A new method for assessing the impacts and risks of potential future tree and plant pest and disease outbreaks has been developed by the University's Professor Robert Fraser as one of the key recommendations of the government report into biosecurity announced on 20 May.
Professor Fraser developed the new methodology as one of ten experts from leading universities sitting on the Department for Environment, Food and Rural Affairs' (Defra) Tree Health and Plant Biosecurity Expert Taskforce.
The Taskforce's final report includes a recommendation to develop a 'prioritised UK Plant Health Risk Register' - which suggests use of a new 'horizon-scanning' methodology developed by Professor Fraser - as one of its key findings.
Professor Fraser said: 'My role on the Taskforce was very much one of looking ahead and finding a way of assessing impacts and prioritising the risks of future pest and disease outbreaks.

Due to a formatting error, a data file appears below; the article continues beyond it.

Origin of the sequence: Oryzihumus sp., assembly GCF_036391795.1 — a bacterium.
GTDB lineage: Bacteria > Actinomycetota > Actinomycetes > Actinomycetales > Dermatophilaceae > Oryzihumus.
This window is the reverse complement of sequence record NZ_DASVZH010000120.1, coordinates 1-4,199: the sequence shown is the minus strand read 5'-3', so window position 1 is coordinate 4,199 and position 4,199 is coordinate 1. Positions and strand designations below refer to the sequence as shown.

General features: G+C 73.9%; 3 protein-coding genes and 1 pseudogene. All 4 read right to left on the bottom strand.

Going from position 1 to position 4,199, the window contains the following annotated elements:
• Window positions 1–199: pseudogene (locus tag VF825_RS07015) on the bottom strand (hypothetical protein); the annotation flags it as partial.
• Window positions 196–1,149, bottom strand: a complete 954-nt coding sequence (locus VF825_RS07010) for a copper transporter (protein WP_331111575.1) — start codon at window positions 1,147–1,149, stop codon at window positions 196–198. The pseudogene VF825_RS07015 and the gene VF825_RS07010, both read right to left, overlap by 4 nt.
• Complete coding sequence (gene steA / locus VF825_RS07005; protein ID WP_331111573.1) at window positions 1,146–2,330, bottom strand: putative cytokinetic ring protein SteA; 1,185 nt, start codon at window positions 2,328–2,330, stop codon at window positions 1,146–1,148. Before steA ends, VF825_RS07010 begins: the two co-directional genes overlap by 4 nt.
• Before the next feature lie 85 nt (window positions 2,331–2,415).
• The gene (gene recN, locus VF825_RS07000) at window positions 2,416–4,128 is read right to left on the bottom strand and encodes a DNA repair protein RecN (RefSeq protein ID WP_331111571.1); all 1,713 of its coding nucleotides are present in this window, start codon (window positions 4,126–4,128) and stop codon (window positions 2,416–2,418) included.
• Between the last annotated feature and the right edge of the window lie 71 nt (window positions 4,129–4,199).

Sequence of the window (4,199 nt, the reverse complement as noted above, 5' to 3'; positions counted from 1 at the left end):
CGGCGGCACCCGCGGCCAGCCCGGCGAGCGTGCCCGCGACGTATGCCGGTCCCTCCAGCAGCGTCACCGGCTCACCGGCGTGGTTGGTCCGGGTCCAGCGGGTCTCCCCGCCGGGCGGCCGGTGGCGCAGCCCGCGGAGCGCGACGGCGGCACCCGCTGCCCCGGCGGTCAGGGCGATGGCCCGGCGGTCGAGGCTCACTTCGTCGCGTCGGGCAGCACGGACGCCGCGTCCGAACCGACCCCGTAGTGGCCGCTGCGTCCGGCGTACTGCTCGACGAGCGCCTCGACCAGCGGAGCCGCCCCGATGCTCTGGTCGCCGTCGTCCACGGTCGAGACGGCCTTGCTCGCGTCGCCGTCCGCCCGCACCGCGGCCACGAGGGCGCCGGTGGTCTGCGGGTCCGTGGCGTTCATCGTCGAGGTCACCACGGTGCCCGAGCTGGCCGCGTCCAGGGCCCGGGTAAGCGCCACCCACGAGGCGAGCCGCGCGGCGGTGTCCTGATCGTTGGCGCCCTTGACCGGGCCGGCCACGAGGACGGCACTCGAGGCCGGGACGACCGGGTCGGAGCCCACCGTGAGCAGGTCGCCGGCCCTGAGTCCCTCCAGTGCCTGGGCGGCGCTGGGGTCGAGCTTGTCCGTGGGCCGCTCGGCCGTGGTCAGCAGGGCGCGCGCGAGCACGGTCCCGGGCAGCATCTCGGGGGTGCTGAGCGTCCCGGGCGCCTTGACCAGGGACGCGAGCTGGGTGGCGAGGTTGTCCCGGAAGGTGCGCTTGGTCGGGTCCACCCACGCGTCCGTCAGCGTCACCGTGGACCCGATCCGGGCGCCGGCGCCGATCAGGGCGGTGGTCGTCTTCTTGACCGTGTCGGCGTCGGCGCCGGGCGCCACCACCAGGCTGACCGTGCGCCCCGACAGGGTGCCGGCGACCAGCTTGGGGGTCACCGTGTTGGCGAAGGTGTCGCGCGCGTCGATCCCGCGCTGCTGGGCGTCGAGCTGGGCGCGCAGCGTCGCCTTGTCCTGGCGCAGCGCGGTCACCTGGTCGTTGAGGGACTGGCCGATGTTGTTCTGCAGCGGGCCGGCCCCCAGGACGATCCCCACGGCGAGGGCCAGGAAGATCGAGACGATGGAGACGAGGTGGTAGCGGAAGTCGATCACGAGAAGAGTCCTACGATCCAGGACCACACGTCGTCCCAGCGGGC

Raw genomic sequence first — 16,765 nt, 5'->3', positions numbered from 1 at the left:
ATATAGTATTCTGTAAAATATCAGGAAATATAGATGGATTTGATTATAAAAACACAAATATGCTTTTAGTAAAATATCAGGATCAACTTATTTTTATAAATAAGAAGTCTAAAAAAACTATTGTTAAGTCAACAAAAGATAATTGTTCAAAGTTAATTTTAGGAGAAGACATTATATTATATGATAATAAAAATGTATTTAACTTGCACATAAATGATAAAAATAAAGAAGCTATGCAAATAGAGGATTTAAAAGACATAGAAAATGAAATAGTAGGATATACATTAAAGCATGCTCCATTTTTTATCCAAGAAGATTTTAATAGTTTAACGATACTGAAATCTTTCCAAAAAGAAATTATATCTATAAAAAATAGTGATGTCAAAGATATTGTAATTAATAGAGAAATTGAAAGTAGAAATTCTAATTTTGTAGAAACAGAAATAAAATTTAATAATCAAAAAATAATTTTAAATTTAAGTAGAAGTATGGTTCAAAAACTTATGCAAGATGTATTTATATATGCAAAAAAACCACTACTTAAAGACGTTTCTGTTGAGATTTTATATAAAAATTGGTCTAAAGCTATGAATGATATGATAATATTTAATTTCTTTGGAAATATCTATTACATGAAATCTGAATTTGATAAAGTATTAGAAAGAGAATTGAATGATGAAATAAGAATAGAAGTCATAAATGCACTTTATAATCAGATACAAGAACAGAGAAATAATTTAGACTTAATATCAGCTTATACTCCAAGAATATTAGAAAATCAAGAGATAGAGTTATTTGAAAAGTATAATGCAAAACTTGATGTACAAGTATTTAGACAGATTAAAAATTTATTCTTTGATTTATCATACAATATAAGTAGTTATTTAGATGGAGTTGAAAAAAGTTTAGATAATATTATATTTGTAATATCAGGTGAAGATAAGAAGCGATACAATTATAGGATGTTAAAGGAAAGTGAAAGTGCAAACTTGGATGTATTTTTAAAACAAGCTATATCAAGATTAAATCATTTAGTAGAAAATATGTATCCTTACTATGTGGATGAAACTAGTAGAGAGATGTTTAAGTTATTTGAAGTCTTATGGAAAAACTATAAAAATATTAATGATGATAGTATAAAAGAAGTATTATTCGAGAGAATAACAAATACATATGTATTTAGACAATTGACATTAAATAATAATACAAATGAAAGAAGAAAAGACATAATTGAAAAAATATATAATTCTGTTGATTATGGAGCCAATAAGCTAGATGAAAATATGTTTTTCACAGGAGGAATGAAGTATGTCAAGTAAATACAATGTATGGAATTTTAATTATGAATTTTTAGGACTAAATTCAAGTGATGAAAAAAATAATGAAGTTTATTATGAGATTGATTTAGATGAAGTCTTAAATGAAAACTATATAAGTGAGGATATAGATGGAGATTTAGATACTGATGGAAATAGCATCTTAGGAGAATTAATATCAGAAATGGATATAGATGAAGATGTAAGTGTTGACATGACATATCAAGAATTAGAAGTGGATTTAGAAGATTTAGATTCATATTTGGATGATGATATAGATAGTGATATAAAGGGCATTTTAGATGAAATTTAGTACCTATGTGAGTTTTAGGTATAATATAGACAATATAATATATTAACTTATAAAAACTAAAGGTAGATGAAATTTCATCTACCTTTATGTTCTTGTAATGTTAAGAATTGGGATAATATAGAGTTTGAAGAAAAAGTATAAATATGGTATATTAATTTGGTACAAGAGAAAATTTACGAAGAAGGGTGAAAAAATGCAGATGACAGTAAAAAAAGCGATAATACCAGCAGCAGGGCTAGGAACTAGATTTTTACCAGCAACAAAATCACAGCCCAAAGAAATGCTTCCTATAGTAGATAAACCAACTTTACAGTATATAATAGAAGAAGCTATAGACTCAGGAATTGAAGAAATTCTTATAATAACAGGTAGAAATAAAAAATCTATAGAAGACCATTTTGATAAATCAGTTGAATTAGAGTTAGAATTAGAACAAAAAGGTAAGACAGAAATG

'One of the Taskforce's major objectives, as well as looking at ways the UK could strengthen its responsiveness and preparedness, was to find a way of assessing future economic, social and environmental impacts.
'That way, we can more effectively plan how to prioritise our spending to tackle future tree and plant pest and disease outbreaks.'
The Taskforce was chaired by Professor Christopher Gilligan, of the University of Cambridge, and reported to Professor Ian Boyd, Defra's Chief Scientific Adviser.
It was established following the incursion of the Chalara pathogen into the UK from the European continent, which killed many ash trees.
Explore further: Avoid 'crape murder' with limited pruning